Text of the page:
This one isn't going to strike a chord with every kid, but for those to whom it rings true, this one may just be a lifesaver. Federle's frank about Nate's struggles to figure out his place in the world; this is an especially good choice for young teens who are gay or questioning. There are lots of other weighty issues as well, including religion, happiness at home, sibling rivalry, bullying and the drama of not fitting in. But lest you think this is a heavy book, far from it. Parts of this warm and witty novel had me laughing out loud, and every single page had me rooting for Nate that he'd find his place in the world, now or later.

Federle's mined his own experiences for the story of Nate, and the truth of his writing shines through on every page. You can't help but smile at a kid who uses failed musicals as curse words, and who's almost single-minded about getting to eat at the Times Square Applebee's. There's the perfect pitch here between adulthood and childhood, between a kid who is dazzled by the white lights of Broadway and one who just wants to, once and for all, find the place he's meant to be. For all of us who've ever felt there was a version of life out there with kindred spirits, and who suffered through some years of being odd one out before finding it, Better Nate Than Ever says it all.

Better Nate Than Ever by Tim Federle, published by Simon and Schuster
Ages 9-13+
Source: Library
Sample: "And now I'm staring out the window at a familiar world zooming past, colors bleeding from grey (Pittsburgh) to bright red and blue (a car accident) to brown (somewhere thirty minutes out of town). Libby shared a really good technique that is thus far working beautifully: Crumple up a bunch of Kleenex and put them on the seat next to yours, and nobody will sit next to you on long bus trips. Try it sometime, guys."

Saturday, July 20, 2013

Pinterest Scavenger Hunt - It's Clue Time!

Multicultural Kid Blogs Pinterest Scavenger Hunt

It's time for the Sprout's Bookshelf clue!

Get ready to start exploring!

This contest is sponsored by Multicultural Kid Blogs to celebrate the official launch of our website.
The Scavenger Hunt will run from July 15 to July 28. Participants have until July 31 to submit their entries, and the drawing will take place on August 1.
You could win one of four fabulous prize packages!
Details about the Scavenger Hunt can be found below.

Today's Clue:

This isn't Pixar's Story.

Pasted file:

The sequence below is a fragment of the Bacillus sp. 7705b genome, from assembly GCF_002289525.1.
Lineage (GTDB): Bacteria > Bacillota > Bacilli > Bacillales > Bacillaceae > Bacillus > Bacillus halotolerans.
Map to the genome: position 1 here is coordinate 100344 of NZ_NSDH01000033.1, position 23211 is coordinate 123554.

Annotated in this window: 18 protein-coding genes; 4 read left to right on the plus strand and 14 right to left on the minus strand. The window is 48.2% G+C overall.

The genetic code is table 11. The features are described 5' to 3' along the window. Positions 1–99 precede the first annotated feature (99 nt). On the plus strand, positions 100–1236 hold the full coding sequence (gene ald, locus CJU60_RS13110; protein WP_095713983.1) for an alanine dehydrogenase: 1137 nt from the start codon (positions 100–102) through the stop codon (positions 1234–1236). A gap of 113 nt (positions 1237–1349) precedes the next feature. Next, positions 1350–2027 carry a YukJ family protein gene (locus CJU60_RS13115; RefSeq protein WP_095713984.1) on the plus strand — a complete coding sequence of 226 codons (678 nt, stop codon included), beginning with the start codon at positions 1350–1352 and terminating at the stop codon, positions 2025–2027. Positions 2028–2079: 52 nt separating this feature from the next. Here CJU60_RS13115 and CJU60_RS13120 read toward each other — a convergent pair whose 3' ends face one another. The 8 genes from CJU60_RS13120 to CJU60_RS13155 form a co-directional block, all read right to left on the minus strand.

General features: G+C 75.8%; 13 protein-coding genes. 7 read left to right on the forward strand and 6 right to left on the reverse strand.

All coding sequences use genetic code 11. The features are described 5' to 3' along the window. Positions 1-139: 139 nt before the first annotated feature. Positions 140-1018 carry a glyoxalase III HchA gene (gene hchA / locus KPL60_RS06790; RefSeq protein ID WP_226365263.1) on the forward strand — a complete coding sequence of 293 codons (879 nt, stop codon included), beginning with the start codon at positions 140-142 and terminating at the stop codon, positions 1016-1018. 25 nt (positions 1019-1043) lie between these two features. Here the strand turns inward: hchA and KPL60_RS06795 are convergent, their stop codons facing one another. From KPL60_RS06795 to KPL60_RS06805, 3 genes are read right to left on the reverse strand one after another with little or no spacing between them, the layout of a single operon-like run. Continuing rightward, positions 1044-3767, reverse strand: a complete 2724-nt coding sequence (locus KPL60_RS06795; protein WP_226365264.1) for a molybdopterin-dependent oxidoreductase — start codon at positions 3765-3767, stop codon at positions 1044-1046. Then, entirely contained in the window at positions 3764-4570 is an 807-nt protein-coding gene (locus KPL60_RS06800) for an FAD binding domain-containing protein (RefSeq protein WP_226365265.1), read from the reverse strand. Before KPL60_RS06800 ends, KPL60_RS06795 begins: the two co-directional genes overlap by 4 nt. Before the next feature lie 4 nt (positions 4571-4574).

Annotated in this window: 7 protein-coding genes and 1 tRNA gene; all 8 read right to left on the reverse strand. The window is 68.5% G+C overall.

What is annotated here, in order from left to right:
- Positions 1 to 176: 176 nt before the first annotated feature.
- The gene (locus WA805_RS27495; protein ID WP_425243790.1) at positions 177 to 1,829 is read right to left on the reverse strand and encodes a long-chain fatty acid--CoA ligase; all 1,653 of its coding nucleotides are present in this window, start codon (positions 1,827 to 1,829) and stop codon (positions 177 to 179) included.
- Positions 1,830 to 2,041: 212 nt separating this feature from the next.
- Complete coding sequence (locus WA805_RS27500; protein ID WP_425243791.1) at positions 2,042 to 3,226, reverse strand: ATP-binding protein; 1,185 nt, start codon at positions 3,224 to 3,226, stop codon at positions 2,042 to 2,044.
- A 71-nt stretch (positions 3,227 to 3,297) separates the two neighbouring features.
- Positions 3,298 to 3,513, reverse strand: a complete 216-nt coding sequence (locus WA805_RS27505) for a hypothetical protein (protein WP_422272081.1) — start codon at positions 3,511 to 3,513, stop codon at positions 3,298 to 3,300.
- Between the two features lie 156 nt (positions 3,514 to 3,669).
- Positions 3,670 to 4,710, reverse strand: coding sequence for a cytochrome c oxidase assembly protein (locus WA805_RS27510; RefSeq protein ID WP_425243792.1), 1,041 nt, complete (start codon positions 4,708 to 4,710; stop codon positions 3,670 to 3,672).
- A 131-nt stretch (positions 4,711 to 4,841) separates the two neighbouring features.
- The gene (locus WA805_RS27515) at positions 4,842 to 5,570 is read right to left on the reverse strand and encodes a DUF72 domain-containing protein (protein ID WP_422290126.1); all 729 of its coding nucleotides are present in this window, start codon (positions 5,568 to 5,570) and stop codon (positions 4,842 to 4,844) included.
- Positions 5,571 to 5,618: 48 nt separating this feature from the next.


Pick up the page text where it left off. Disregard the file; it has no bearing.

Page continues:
Now take a look around on this site and try to find the post that fits the clue. Once you think you've found it, pin it to the Pinterest Board you've created just for this contest.

Be sure to pop over to Mouse Grows, Mouse Learns for the other clue for today. A full schedule and rules of the game can be found below. Don't forget to enter the Rafflecopter at the bottom for more chances to win!

Here's the scoop:

Create a Pinterest board specifically for the contest and name the board "Multicultural Kid Blogs Pinterest Scavenger Hunt."

Each day a new clue (or two!) will be revealed. Follow the clue to the blog of the day and pin the post described in the clue. (Any image from the post is fine).

In the Rafflecopter below, enter the link to the Pinterest board you created for this contest. The Rafflecopter will also have lots of other ways to earn extra entries. The only required entry is the link to your Pinterest board.

Please note: You can enter the Rafflecopter at any point during the contest. Obviously your board won't be complete until the end of the contest, but you can enter the link in the Rafflecopter before then. If your name is drawn at the end of the contest, we will check your board at that time.

The final clue will be given July 28. Participants will have until midnight Pacific time on July 31 to finalize their boards. The drawing will take place on August 1. Winners must have pinned all of the correct posts to their board.

Winners will be notified via email and must respond within 48 hours or another name will be drawn. Good luck, explorers!

Our Fabulous Prizes

GRAND PRIZE PACKAGE (Total Value $128.74)
Language Learning Box Set (3 DVDs) from Little Pim ($49.95): The Little Pim Spanish Box Set Volume I is a great way to introduce young learners to over 180 Spanish words and phrases related to daily routines, food, and playtime! Winner can choose the language of the prize from among those available from Little Pim. (US Shipping Only. If the grand prize winner is located outside the US, the Language Learning Box Set will become part of the 1st prize package).
Little Pim Spanish Box Set Vol. I
3 Month Subscription from Little Passports ($41.85): Little Passports is a unique subscription based service that can take your family on an adventure to learn about culture and history from all 50 states and across the world. With this educational, monthly package, kids will become excited about geography, history, and culture by following the world travels of characters Sam and Sofia on their magic scooter! Winner chooses between World and USA editions.
LP World Explorer Kit

Luke's Beach Day storybook from Kids Yoga Stories ($15.95): Yoga-inspired story set on an Australian beach

The Skin You Live In book from Squishable Baby ($16): A book that celebrates the beauty in all of us.